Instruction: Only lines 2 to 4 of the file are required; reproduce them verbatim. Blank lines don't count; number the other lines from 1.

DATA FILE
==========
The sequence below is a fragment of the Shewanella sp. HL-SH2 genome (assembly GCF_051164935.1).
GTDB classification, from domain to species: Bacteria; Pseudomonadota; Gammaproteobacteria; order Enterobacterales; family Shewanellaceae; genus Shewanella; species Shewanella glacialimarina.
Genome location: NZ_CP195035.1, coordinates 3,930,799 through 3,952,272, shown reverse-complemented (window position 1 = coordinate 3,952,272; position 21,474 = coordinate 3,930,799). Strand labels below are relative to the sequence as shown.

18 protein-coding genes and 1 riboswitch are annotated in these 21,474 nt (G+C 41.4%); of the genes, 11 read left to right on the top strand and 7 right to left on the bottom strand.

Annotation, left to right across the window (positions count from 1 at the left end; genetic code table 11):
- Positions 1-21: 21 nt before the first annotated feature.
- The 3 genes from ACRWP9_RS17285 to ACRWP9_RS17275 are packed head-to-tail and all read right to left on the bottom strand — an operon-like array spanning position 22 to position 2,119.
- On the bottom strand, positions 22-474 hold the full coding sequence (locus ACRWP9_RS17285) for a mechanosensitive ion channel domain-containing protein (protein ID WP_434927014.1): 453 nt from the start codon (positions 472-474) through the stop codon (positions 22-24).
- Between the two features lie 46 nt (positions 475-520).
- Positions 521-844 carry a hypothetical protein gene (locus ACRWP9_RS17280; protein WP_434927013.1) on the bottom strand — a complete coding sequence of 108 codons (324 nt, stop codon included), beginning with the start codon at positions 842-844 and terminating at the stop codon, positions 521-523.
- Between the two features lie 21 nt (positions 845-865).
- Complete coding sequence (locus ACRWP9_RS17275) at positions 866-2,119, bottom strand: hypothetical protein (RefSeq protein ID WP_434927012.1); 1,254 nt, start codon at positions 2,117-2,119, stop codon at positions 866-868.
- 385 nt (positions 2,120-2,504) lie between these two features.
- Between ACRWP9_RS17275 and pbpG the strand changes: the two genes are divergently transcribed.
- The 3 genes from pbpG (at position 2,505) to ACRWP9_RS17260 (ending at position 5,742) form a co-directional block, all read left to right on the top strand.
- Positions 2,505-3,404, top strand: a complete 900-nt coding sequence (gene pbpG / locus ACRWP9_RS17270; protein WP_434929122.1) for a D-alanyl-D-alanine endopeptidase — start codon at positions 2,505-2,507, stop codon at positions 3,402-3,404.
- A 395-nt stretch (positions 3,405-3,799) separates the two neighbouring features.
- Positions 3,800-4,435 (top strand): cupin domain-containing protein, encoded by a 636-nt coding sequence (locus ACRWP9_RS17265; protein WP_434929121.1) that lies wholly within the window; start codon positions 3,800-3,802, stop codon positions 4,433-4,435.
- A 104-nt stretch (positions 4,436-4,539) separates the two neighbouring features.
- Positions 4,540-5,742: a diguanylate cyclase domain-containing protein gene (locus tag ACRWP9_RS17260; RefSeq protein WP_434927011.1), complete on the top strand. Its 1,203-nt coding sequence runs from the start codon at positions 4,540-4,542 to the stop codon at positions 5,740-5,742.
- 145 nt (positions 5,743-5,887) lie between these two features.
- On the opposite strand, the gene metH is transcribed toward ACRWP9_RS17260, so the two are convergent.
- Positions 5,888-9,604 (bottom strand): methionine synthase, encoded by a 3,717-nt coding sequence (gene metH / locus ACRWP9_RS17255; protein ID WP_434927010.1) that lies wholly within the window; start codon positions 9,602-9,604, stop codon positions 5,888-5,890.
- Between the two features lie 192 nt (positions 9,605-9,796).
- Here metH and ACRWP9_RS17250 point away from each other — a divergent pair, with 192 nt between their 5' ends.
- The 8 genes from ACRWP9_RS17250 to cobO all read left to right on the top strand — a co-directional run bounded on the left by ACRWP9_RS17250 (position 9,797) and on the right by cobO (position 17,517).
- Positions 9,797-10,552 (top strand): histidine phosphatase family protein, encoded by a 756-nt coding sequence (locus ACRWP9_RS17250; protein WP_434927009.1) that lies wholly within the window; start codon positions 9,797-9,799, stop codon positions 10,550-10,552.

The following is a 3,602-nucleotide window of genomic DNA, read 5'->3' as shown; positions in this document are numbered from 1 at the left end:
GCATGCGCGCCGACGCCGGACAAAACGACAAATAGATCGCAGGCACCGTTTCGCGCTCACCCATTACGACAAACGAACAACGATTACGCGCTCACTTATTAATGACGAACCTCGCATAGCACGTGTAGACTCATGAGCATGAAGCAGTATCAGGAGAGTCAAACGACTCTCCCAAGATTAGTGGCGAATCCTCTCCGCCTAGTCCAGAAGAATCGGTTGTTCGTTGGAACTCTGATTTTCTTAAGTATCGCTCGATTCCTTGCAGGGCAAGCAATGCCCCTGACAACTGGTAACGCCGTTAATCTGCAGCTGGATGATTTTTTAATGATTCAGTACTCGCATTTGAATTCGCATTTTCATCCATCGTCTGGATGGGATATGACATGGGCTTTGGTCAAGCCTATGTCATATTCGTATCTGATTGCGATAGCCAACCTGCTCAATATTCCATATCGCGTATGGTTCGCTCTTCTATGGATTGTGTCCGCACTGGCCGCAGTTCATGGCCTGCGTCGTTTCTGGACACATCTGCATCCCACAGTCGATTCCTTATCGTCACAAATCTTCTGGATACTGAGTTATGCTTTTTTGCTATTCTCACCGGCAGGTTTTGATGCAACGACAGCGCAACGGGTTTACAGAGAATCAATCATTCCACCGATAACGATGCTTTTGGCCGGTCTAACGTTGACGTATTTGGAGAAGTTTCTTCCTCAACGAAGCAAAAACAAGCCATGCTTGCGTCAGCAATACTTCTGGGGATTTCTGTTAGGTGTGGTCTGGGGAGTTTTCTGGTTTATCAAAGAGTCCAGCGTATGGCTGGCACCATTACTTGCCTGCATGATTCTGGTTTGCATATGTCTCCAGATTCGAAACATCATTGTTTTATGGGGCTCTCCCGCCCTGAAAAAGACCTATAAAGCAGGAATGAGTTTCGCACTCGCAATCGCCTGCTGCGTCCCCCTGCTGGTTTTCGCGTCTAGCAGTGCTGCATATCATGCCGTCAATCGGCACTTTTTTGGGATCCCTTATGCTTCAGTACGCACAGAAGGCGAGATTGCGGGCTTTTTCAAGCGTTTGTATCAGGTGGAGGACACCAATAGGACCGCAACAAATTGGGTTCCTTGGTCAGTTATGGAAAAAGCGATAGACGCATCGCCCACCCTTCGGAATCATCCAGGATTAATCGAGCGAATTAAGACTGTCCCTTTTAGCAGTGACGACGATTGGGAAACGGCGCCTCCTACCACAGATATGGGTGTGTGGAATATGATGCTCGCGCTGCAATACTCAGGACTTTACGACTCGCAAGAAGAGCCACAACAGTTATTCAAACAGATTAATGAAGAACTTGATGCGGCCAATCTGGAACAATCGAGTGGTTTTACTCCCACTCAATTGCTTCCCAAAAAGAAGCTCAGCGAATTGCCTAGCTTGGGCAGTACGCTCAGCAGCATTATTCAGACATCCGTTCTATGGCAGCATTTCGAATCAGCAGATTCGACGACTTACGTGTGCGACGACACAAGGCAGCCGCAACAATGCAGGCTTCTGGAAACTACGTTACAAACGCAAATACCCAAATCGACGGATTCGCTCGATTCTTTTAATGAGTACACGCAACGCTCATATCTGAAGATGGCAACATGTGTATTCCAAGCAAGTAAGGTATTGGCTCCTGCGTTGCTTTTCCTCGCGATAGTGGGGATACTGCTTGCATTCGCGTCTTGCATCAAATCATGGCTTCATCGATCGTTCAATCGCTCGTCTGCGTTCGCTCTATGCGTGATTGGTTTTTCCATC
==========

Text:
GTDB classification, from domain to species: Bacteria; Pseudomonadota; Gammaproteobacteria; order Enterobacterales; family Shewanellaceae; genus Shewanella; species Shewanella glacialimarina.
Genome location: NZ_CP195035.1, coordinates 3,930,799 through 3,952,272, shown reverse-complemented (window position 1 = coordinate 3,952,272; position 21,474 = coordinate 3,930,799). Strand labels below are relative to the sequence as shown.

18 protein-coding genes and 1 riboswitch are annotated in these 21,474 nt (G+C 41.4%); of the genes, 11 read left to right on the top strand and 7 right to left on the bottom strand.